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Can Your Employer Punish You for Making a Workers’ Compensation Claim?


There are many people who refuse to get treatment after an injury on the job. They may have their own reasons, although few reasons are valid given how important it is to get help for yourself as soon as possible. One reason which sounds like it has legal validity, is the fear of an employer “punishing” an employee for pursuing workers’ compensation benefits.

However, this fear is completely unfounded, as the law protects workers who pursue workers’ compensation from being retaliated against by employers.

Claims Protected by the Law

Any workers’ compensation claim that has merit is protected under the law. It does not matter if you just make a claim, or if you have to sue for benefits; your employer cannot punish you in any way for needing and pursuing benefits.

The only caveat is that the claim must have merit. This doesn’t mean that you have to win your workers’ compensation case, it just means that there must be a good faith basis for pursuing benefits.

Not only is it illegal for an employer to fire you for making a workers’ compensation claim or for suing for workers’ compensation benefits, but an employer can’t take any negative action against you. This can include denying you for promotions, or denying you benefits in the workplace that are afforded other employees. It also protects you against intimidation, coercion, or undue pressure that is put on you by an employer that is intended to “get back” at you for making a workers’ compensation claim.

Proving Discrimination 

Proving that an employer is punishing you for making a claim can be shown with circumstantial evidence (rarely will an employer admit that it is punishing you for making a workers’ compensation claim).

For example, showing other workers (who did not make a workers’ compensation claim but who are otherwise in the same or similar situation as you) are getting benefits that you are not getting, may be evidence that you are being discriminated against or punished. A negative action (being fired or refused a promotion) within a short period of time of the workers’ compensation claim being made can also be evidence against an employer.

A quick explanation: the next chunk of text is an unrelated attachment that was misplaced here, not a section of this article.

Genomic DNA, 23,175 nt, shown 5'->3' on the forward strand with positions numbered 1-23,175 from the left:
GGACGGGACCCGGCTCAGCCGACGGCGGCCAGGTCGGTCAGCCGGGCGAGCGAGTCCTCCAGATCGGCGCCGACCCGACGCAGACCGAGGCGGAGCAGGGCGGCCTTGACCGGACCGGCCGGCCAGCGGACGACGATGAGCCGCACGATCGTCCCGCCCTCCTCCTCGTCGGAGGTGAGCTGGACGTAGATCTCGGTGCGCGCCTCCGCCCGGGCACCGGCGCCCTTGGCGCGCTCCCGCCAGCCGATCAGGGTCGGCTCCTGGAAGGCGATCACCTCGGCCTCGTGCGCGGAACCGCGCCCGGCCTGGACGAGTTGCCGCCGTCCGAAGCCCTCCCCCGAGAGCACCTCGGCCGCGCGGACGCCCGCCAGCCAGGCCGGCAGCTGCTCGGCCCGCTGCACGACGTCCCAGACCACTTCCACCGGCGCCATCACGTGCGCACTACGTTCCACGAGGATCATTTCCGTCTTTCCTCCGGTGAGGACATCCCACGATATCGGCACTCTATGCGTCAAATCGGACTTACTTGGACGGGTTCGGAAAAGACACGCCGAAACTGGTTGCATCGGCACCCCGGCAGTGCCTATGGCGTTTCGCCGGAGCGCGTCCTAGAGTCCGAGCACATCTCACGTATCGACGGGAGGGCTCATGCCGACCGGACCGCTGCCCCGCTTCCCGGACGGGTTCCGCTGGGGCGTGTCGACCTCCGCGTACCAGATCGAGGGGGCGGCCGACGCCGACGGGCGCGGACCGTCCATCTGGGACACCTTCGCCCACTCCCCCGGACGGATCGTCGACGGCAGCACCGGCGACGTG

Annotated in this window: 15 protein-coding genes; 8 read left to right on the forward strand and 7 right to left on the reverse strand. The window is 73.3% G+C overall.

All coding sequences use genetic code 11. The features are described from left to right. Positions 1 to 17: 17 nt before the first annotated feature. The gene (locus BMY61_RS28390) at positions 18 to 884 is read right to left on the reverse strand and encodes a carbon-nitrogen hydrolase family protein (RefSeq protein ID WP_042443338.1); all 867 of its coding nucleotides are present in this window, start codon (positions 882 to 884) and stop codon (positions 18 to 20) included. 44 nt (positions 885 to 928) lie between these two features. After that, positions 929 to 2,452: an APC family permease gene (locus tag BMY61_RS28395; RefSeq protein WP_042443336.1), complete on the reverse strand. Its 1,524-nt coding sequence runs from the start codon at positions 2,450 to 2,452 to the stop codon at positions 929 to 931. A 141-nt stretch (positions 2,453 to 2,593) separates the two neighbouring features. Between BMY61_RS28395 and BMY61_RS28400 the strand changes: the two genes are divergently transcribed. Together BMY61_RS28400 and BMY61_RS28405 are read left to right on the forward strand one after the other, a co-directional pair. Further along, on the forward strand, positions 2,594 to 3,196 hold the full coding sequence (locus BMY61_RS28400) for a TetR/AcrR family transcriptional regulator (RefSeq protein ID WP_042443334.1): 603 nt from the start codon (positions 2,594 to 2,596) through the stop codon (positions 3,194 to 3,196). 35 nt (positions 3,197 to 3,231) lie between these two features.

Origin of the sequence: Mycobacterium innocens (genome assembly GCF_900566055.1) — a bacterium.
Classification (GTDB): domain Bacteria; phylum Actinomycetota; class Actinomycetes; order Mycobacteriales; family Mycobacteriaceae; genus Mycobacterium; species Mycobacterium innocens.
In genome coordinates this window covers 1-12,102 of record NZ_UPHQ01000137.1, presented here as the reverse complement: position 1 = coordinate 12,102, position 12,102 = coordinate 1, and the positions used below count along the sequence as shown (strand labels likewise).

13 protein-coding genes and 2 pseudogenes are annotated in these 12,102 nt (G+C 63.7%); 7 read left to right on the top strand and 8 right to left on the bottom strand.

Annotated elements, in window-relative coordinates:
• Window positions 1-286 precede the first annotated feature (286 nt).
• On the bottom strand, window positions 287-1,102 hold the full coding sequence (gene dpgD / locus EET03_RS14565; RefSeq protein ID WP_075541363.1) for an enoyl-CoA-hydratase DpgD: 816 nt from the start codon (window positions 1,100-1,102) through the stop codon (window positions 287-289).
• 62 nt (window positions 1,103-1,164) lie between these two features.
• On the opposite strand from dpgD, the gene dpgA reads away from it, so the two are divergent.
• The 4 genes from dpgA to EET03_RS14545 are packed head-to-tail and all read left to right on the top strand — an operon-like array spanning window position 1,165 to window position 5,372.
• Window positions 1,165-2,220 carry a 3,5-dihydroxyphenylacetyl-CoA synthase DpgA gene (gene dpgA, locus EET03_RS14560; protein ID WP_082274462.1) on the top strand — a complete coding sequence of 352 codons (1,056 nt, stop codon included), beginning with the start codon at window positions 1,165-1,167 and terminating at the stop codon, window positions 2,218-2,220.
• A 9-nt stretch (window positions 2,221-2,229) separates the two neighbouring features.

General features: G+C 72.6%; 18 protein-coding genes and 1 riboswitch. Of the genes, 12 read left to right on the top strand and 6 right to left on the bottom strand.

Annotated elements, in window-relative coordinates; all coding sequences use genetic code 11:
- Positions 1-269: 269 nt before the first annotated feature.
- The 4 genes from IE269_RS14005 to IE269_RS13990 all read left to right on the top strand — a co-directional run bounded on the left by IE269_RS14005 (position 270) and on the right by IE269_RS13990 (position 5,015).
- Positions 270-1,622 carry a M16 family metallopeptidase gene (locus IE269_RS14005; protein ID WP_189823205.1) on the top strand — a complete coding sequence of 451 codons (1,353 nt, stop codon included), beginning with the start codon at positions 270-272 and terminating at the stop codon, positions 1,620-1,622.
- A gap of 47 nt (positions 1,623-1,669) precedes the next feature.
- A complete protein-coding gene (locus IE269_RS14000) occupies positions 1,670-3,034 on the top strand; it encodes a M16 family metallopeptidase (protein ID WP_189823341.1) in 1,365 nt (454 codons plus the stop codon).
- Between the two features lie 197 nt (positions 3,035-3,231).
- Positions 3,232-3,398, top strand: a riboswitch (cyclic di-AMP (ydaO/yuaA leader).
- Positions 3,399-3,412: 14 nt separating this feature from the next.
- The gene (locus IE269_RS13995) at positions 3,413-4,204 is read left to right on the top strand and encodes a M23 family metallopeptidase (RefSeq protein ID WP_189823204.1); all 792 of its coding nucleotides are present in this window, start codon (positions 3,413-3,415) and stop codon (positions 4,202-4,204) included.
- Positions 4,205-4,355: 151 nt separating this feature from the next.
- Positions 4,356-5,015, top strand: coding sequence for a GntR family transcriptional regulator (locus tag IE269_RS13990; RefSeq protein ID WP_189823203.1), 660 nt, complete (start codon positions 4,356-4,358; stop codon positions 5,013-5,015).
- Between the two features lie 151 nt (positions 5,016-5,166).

Additional Safeguards

Employees are afforded such protection that even a subsequent employer is prohibited from discriminating against you for making a claim while you were working for a prior employer.

Sometimes an employer will cite reasons other than the compensation claim (such as poor performance or insubordination), as reasons why the employee was fired or denied certain workplace benefits. Some of these reasons may be legitimate. Even if an employee is fired for a legitimate reason in addition to being fired because he or she made a workers’ compensation claim, if the workers’ compensation claim was a “substantial factor” in the employer’s decisions, the employer is acting illegally.

If you are injured on the job, make sure that you get the workers’ compensation benefits that you are entitled to. The Tampa workers’ compensation attorneys at Barbas, Nuñez, Sanders, Butler & Hovsepian can help you if you were injured in an accident while on the job. Schedule a consultation today.


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